How Do You Calculate ROI For New Technology?
With next generation construction technology and machine control systems comes the potential to increase productivity as well as profitability during projects. But how do you calculate your return on investment, or ROI?
This blog explores the four key reasons you need to be calculating ROI before you make the decision to invest in new technology, along with how to calculate ROI using multiple ways for different construction applications.
1) Increase accuracy
Comparing the accuracy that can be achieved on site using the latest construction technology will greatly contribute to the ROI of a project, thanks to the precision of GNSS and machine control systems. When considering the traditional process of a grading project, operators previously had to measure accuracy by completing a section, before physically needing to check that they are within the tolerance, and then moving on to the next section.
Thanks to GNSS and angle sensors, operators are able to verify their accuracy on the display unit in the cab in real time. This is because the software compares the design specifications that have been uploaded by the operator, to the physical location of the machine’s bucket or blade, and then calculates it’s exact position in order to achieve incredible accuracy as the machine moves.
During a recent local roading project, a performance comparison was recorded to assess the returns that could be achieved using machine control. During the grading portion of the project, comparisons were made between the time it took, the tolerance achieved, as well as the final appearance of the grade. Without machine control systems in place, one portion of the grading took around 19 minutes, achieved a tolerance of 41.6%, and still had a final appearance with many undulations. In contrast, with machine control, the grading took around 8 minutes, achieved a tolerance of 83.33%, and had an extremely smooth final grade appearance.
This level of accuracy and certainty on site leads to increased ROI by taking out any of the guesswork and enabling clear-cut forecasting of future tasks and projects.
2) Save time on complex projects
Not only do operators have the ability to program design specifications straight into the software, but some CAD applications also give access to various predefined templates for unusual and complex shapes, that simply need to be adjusted according to the measurements of the design. Prep work is also significantly reduced when it comes to surveyors needing to stake out specific shapes, as well as labourers needing to spend countless hours measuring unique shapes for accuracy.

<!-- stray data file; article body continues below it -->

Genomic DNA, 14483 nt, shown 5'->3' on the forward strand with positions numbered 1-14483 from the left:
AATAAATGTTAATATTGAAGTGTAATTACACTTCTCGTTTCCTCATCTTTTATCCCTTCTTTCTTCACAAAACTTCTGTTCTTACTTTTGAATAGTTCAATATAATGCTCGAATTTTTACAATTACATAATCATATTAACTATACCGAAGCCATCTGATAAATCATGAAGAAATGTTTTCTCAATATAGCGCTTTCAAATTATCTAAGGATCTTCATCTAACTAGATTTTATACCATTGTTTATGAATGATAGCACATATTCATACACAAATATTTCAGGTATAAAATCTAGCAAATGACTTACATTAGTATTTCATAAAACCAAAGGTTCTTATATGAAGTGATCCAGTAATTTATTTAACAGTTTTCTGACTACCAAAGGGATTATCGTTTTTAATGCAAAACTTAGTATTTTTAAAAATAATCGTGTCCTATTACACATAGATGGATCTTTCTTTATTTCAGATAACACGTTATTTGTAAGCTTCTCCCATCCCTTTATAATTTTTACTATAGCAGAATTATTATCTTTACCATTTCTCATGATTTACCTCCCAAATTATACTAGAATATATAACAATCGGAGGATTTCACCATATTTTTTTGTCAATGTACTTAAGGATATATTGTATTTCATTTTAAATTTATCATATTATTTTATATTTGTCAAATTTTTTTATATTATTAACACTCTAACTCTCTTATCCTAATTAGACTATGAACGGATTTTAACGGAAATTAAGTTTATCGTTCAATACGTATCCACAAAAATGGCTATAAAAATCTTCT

This allows operators to consistently work within a fine tolerance, but also saves time entering design specifications from scratch. This has major implications in regard to efficiency, and will play a big role in the returns that can be generated.
3) Reduce labour costs
Additional time will come from labourers not having to check and recheck work throughout a project. Some of these checks will be reduced to once or twice a day as necessary. This leaves crewmembers with more time to complete other high priority tasks on the list, as opposed to having to do things like assist a machine operator.
Going back to the local roading project as a great example, it’s clear that there was a noticeable difference between the number of staff needed with and without machine control systems. Without next generation equipment, they required seven people on site - one operator, an operator helper, three grade check helpers, and two surveyors. In contrast, with machine control systems in use, they only required one operator and one surveyor.
Another advantage of machine control systems that will generate positive ROI is the professional development of crewmembers. Considering how simple and intuitive most systems are, even novice operators will be able to pick up these processes far quicker than learning traditional processes like setting up manual equipment. Machine control systems will allow them to set up projects in a matter of minutes, leaving them to get on with the job.
4) Win more work with a competitive edge
Clients understand that their projects will be completed with more accuracy, in less time, and to a higher standard with next generation equipment. For these reasons, they will be more likely to give you their work thanks to the increased productivity and often lower costs. Additionally, with machine control systems, you’re able to carry out much more complex projects. This means that you are able to bid on projects that aren’t even feasible for contractors who have not yet adopted these systems.
How to Calculate ROI
Typically, ROI is calculated by taking the actual or estimated revenue of a project and subtracting the actual or estimated costs. The result is the total profit that a project has, or is expected to generate upon completion. Usually ROI is calculated after a project is completed, however if you need to determine whether or not it makes financial sense to pursue a particular project, then it will be necessary to anticipate the ROI beforehand.
To make things easier, Topcon has created four ROI calculators that take into account the costs associated with various construction projects, and help to easily estimate ROI. The four calculators include one specifically for road work calculations, one for sitework, one for general construction, and one for pipeline and trenching work. There is also a tool to make measurement conversions, as well as calculate material quantities and costs for a project.
If you’re ready to start calculating your profitability to show your clients the potential financial results that you could achieve, click here to take a look at the Topcon calculators.
Or, if you'd like to talk to us about how you can incorporate machine control systems into your next project to start generating positive returns, get in touch today!